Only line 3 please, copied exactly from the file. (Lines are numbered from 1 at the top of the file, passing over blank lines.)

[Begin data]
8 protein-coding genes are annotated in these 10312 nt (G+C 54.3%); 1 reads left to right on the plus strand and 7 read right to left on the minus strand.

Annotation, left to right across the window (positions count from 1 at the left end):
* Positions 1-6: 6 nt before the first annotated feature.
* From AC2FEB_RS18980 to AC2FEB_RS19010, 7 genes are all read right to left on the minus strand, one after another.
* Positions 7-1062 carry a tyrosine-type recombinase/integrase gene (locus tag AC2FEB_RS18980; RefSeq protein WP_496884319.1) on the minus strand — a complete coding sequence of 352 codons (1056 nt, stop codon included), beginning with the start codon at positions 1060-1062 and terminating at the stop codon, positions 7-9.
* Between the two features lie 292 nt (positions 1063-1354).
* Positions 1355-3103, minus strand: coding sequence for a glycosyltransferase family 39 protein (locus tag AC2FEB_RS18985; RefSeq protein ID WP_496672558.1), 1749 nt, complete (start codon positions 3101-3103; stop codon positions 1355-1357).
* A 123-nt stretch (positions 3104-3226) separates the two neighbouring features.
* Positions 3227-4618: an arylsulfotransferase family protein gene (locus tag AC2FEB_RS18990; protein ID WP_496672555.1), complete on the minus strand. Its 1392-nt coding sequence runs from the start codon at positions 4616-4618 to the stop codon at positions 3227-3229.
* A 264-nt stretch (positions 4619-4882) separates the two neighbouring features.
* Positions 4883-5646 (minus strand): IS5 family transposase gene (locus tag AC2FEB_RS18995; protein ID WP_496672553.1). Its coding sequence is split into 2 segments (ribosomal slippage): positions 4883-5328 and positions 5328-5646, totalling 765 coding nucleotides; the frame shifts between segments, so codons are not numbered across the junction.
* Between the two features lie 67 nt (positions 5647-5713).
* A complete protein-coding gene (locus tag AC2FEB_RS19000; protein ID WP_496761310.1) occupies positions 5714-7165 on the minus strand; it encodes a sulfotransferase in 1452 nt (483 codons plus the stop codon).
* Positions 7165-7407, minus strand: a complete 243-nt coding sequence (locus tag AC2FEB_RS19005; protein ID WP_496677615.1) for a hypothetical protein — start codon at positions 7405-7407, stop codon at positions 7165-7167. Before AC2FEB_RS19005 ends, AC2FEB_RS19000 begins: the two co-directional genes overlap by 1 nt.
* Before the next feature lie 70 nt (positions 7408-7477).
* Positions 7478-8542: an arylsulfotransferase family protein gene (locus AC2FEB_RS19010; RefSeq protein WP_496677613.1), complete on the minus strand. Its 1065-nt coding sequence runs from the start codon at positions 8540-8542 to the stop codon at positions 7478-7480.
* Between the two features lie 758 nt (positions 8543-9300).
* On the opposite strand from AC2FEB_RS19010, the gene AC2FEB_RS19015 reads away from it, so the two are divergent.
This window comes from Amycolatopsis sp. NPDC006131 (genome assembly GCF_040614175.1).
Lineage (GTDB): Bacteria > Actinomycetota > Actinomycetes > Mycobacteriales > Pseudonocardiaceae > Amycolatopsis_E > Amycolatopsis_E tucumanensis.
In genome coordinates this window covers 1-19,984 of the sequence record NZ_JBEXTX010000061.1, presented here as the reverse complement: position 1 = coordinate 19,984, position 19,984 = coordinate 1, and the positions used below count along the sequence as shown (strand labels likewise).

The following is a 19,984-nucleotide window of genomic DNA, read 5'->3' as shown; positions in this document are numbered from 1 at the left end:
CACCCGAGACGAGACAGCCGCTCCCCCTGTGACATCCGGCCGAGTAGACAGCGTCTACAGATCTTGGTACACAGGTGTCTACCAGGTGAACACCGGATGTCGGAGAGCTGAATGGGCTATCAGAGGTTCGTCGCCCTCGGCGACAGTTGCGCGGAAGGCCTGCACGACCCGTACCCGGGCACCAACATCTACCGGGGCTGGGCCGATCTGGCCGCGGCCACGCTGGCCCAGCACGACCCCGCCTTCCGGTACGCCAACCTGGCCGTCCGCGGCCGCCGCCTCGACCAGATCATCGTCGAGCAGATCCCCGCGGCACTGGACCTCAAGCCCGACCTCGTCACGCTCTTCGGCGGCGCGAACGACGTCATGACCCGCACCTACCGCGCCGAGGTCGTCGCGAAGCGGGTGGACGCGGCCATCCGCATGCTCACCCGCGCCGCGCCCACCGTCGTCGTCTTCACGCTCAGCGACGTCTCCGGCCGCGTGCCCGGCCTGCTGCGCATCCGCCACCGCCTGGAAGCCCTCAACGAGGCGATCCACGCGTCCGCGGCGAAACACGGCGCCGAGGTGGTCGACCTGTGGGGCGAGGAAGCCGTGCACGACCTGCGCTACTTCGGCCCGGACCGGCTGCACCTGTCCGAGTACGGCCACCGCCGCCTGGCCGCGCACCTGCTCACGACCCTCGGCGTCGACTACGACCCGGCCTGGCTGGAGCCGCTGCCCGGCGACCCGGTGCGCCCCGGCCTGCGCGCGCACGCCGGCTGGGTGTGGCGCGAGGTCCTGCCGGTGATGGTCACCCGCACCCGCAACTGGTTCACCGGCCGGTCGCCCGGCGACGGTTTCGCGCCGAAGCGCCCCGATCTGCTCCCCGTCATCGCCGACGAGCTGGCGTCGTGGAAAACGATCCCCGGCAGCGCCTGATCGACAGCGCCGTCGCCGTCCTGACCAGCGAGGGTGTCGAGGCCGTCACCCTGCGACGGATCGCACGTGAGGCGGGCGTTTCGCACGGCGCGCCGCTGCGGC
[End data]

* Positions 1-6: 6 nt before the first annotated feature.